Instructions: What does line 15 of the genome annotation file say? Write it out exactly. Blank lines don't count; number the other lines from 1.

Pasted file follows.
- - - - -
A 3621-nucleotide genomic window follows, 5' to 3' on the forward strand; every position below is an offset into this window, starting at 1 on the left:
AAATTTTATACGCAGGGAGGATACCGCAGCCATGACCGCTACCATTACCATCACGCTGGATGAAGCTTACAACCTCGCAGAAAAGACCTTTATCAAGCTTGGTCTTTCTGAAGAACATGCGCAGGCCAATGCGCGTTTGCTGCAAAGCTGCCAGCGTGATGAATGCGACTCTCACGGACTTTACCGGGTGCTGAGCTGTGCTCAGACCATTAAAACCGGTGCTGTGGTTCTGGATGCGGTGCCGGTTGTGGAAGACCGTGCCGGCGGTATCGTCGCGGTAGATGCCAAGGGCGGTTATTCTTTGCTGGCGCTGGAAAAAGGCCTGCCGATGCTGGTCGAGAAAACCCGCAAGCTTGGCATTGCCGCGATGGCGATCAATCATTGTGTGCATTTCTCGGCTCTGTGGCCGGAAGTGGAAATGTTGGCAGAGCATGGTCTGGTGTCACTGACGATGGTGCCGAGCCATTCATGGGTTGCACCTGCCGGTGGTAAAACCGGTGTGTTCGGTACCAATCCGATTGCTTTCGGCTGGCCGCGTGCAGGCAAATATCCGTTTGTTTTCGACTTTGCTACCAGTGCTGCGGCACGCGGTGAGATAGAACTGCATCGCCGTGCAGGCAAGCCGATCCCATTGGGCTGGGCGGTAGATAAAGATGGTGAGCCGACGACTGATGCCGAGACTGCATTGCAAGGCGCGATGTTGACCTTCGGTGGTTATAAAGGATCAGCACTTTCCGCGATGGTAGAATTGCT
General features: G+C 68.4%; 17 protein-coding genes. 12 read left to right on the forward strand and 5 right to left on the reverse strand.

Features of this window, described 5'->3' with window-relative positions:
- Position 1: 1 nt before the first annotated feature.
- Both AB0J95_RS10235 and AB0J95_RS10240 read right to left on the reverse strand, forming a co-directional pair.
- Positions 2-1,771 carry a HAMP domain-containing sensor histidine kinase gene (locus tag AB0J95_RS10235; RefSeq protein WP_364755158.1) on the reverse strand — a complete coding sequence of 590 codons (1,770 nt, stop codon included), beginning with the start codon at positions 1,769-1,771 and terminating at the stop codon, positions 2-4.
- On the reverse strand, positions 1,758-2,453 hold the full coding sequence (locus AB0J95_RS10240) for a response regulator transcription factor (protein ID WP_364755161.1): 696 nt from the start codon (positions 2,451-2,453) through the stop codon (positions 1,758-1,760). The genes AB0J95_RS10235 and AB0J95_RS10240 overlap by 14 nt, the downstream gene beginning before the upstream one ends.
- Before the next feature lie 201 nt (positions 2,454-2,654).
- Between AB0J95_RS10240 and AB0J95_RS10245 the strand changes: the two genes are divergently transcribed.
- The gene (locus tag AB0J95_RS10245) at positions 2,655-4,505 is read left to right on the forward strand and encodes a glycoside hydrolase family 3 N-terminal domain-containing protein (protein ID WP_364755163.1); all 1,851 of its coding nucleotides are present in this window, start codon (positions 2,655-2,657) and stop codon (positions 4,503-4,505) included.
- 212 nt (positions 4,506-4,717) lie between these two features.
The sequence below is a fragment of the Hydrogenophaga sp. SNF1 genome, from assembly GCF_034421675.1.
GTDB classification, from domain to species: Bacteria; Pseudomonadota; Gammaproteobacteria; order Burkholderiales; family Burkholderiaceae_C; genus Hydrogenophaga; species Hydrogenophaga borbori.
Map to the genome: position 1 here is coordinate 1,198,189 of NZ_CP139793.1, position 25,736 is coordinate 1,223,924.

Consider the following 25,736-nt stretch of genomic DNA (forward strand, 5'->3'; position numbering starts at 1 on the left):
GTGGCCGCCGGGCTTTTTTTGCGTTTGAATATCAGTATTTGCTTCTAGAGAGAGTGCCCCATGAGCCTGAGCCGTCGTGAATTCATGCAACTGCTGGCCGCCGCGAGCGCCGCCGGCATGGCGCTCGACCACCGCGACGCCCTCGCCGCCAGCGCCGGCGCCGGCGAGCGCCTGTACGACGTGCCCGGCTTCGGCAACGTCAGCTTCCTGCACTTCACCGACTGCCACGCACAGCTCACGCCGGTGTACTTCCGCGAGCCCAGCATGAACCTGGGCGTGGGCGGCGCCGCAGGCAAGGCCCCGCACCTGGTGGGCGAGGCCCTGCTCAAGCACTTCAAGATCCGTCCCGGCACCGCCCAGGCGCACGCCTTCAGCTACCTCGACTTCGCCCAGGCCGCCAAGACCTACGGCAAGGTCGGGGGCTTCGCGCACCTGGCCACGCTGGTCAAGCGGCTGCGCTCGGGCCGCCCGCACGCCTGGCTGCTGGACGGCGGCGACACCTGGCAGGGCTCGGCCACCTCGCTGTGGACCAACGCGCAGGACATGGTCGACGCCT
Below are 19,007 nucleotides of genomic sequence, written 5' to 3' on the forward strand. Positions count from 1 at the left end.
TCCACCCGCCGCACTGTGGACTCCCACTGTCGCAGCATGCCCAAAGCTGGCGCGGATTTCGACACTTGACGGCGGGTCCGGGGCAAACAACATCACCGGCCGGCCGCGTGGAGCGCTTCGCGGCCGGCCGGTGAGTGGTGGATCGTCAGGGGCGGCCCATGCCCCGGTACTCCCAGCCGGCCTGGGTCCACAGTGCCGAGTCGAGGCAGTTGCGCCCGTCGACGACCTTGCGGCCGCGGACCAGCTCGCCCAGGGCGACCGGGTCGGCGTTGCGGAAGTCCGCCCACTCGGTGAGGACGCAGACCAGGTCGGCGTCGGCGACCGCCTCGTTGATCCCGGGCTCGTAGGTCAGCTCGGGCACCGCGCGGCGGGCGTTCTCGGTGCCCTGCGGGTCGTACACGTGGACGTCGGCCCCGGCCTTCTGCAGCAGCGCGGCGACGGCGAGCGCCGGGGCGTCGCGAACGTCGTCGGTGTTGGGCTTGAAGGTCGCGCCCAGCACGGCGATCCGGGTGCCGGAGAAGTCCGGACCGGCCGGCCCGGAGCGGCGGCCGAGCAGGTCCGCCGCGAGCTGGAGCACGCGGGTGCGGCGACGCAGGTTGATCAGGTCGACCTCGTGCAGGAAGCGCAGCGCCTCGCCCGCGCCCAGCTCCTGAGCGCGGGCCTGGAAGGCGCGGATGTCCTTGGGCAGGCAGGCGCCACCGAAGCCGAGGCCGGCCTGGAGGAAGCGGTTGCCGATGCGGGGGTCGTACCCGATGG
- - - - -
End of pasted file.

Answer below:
Map to the genome: position 1 here is coordinate 1,198,189 of NZ_CP139793.1, position 25,736 is coordinate 1,223,924.